Many types of retailers typically see the majority of their annual sales occur during the holiday season, with December sales always higher than any other month.
The term “Black Friday” was originally an inside term used by retailers to reflect that annual profits in the industry didn’t begin to occur until the Friday after Thanksgiving. Today retailers use this idea to expand the traditional shopping season of one month by beginning sales much earlier in November. Yet December sales still remain the highest in many locales.
December retail sales data paints an interesting picture for the Pensacola metropolitan area. Because of the large visitor population, summer sales are often higher than holiday sales. This fact is becoming more pronounced as visitor numbers continue to grow.
These numbers, however, are also a bit misleading.
Because sales tax is collected on items other than purchases at stores, such as restaurant meals and hotel rooms, the amount of tax in the summer months swells due to visitors’ need for shelter and food rather than necessarily their desire to go shopping. This is reflected in the kind of items being purchased during the different months.
To illustrate, the table below provides data from different retail sales types for Escambia County in 2014. The table compares June purchases with those made in December.
As the numbers reflect, there is a pronounced seasonal effect in Pensacola on retail purchases for these categories. Visitors have a definite impact on total retail sales but not all product categories are affected equally. And the same is true for the holidays.
A second impact of the holidays is the increased employment opportunities it brings. The sheer numbers of people making purchases in a relatively short holiday time frame require retailers to hire larger numbers of workers, resulting in fourth quarter employment by retailers in any given year always spiking above employment levels in the previous quarters.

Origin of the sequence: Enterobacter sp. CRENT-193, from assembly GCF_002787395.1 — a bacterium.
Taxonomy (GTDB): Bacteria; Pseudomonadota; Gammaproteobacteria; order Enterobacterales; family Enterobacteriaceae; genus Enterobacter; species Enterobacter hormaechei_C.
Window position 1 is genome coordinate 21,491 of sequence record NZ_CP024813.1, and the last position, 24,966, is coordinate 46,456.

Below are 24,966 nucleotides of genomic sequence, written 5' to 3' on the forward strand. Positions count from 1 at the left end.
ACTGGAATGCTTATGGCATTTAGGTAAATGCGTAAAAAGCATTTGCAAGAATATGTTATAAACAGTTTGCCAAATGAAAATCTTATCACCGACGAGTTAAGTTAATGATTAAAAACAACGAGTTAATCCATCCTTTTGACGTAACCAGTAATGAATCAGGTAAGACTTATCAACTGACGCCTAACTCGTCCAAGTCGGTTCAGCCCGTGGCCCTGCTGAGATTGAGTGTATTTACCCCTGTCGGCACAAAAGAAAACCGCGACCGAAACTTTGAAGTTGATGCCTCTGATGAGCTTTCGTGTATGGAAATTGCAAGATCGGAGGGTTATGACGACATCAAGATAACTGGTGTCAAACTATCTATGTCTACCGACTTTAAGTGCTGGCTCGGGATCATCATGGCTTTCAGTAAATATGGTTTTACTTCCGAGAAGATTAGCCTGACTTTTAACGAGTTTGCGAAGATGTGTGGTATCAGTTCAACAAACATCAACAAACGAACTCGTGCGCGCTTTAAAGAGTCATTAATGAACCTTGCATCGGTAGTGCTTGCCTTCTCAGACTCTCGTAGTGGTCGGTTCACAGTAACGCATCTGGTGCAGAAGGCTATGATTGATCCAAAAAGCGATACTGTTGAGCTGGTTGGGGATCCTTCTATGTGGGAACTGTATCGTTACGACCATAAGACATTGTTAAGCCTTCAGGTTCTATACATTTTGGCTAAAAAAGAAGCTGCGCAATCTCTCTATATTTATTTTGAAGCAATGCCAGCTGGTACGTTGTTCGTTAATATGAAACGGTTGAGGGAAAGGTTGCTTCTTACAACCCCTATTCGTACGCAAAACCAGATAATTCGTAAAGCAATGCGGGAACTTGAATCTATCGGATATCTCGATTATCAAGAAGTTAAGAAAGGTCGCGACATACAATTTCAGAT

While the magnitude of the change may vary, retail employment in Pensacola is invariably at its highest in October, November and December.
This year, the National Retail Federation October 2016 forecast survey for the holiday season finds that American consumers plan to spend an average of $935.58 during the holiday shopping season this year, with told sales predicted to rise 3.6 percent.
The study reports that 58 percent of consumers plan to buy for themselves, spending an average of $139.61, and marking the second-highest level of personal spending in the survey’s 13-year history.
If this prediction holds true for this area, then local merchants may expect to see some holiday cheer from their sales figures.
Phyllis Pooley serves as director of special projects with the University of West Florida’s Office of Economic Development and Engagement in Pensacola.